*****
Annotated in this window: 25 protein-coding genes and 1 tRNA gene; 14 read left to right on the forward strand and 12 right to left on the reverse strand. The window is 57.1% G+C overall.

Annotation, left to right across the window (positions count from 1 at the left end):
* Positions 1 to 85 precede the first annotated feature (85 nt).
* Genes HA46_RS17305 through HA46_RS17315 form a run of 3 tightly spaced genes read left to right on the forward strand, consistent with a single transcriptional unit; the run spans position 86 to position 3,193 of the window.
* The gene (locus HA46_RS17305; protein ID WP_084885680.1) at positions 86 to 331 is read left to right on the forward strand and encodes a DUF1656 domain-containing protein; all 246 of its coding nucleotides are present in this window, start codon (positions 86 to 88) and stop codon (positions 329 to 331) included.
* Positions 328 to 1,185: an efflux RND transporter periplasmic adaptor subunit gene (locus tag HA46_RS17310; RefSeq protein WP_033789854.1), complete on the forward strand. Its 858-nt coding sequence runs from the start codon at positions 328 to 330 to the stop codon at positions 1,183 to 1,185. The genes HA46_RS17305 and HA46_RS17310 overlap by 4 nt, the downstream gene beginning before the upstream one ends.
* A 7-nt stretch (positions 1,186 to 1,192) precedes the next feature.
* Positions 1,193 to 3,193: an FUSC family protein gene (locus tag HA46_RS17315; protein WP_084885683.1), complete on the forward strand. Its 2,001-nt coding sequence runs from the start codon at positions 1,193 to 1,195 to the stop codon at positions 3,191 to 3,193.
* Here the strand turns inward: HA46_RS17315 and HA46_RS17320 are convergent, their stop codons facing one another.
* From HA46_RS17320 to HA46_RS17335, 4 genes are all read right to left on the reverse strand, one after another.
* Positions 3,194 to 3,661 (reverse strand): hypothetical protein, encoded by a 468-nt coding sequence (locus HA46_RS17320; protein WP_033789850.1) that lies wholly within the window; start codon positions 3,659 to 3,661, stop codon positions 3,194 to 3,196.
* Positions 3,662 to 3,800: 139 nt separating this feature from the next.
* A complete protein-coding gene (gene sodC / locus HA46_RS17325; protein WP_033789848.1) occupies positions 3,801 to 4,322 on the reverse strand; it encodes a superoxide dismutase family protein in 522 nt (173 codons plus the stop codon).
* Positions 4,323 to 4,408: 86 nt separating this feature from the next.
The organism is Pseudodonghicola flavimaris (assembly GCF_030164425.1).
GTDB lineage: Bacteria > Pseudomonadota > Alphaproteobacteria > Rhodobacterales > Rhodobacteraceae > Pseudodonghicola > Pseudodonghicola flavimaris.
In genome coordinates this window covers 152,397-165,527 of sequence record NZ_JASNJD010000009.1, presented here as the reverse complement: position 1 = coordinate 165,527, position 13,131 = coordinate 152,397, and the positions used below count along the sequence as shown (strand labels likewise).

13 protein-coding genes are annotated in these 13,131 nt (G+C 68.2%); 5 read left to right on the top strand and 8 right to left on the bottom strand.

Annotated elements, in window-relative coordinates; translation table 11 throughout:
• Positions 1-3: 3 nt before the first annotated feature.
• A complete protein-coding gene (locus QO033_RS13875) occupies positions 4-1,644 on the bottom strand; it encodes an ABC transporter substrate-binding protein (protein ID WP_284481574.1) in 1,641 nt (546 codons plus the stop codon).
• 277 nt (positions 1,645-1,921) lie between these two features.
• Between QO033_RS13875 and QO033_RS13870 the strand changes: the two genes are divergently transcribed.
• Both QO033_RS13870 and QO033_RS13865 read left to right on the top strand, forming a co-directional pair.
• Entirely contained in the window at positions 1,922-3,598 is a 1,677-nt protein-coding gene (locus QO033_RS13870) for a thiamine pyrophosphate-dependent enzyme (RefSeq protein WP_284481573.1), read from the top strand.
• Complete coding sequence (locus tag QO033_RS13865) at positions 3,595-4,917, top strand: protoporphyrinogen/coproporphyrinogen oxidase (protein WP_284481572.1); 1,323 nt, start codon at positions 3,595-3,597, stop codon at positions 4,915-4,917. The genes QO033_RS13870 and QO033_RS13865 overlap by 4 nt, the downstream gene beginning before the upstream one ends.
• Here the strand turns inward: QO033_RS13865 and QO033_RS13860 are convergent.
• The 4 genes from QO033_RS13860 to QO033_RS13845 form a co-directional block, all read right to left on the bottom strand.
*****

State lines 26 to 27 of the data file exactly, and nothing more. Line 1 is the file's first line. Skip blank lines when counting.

• Complete coding sequence (locus tag QO033_RS13865) at positions 3,595-4,917, top strand: protoporphyrinogen/coproporphyrinogen oxidase (protein WP_284481572.1); 1,323 nt, start codon at positions 3,595-3,597, stop codon at positions 4,915-4,917. The genes QO033_RS13870 and QO033_RS13865 overlap by 4 nt, the downstream gene beginning before the upstream one ends.
• Here the strand turns inward: QO033_RS13865 and QO033_RS13860 are convergent.